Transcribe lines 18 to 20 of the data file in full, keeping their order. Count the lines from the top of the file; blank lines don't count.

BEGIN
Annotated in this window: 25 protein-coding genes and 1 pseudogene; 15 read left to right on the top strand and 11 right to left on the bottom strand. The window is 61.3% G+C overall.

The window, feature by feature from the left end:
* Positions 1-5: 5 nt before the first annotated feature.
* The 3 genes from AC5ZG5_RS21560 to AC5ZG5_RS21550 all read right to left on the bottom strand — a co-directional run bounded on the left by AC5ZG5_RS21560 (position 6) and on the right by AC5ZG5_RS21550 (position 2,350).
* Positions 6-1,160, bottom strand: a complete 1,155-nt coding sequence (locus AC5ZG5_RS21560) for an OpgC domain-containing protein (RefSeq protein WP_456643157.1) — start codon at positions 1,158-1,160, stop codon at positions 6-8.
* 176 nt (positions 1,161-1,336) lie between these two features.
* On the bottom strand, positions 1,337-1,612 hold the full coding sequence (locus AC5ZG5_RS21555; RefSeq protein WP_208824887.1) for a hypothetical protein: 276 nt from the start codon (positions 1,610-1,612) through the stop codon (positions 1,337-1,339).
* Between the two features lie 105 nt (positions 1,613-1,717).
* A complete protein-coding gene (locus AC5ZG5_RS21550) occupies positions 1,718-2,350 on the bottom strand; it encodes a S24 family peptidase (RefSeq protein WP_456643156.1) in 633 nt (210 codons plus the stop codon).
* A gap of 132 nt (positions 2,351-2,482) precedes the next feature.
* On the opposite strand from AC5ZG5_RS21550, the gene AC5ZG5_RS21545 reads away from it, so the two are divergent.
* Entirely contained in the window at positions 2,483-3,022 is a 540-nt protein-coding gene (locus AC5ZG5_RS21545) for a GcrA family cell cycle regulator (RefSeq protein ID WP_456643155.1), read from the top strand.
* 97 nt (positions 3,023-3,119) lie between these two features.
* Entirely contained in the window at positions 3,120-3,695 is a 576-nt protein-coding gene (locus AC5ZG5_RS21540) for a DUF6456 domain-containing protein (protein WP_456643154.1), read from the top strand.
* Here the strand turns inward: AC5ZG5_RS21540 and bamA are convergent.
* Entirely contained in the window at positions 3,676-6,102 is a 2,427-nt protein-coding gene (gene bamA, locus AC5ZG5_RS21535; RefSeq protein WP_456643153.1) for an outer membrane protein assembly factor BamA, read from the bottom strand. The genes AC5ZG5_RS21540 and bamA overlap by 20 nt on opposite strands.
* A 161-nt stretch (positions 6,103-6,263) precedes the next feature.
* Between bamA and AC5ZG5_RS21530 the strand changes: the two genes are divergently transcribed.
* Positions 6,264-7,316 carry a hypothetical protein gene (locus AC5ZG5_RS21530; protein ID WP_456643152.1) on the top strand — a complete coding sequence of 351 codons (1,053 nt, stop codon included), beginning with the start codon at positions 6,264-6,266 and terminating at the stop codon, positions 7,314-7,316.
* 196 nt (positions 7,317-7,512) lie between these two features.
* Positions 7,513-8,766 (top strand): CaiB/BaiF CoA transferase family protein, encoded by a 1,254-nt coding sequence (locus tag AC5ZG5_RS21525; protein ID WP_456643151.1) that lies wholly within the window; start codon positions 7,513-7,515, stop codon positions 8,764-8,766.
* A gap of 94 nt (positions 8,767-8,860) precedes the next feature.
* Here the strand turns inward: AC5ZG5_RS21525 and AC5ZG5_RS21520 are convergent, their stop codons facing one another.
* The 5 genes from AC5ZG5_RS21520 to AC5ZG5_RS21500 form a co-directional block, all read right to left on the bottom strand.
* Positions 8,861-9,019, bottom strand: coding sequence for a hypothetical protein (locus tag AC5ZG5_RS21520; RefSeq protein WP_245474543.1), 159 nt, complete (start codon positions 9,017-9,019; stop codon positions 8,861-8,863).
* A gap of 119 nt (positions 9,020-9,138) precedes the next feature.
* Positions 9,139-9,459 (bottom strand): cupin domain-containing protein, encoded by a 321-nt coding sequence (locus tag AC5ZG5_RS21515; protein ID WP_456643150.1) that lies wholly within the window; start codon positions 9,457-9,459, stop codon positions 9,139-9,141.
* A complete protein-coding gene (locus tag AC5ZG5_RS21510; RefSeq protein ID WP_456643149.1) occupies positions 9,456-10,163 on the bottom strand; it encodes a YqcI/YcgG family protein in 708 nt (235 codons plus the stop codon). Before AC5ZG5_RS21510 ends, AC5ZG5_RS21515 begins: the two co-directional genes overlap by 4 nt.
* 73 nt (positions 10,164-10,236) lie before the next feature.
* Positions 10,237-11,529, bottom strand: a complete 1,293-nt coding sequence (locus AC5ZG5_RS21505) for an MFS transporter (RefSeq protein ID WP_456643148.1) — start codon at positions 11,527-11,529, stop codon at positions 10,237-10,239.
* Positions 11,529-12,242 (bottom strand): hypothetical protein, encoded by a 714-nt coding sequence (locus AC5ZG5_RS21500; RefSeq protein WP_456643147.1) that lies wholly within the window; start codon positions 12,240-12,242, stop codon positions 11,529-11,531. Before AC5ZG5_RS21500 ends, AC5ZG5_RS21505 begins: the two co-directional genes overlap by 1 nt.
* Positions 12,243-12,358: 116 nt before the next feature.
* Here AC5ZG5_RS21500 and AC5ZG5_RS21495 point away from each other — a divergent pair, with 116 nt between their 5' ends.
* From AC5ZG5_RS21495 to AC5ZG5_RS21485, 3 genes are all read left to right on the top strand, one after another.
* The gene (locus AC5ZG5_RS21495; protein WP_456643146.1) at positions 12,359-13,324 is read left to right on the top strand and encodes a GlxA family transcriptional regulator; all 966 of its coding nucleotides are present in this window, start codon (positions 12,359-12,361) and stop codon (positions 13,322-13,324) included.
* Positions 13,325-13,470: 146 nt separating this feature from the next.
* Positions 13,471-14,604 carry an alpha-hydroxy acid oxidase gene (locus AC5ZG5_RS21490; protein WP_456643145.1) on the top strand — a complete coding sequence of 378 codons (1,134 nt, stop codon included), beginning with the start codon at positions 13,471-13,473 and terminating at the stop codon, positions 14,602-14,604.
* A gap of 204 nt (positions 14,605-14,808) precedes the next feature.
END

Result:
* Between bamA and AC5ZG5_RS21530 the strand changes: the two genes are divergently transcribed.
* Positions 6,264-7,316 carry a hypothetical protein gene (locus AC5ZG5_RS21530; protein ID WP_456643152.1) on the top strand — a complete coding sequence of 351 codons (1,053 nt, stop codon included), beginning with the start codon at positions 6,264-6,266 and terminating at the stop codon, positions 7,314-7,316.
* 196 nt (positions 7,317-7,512) lie between these two features.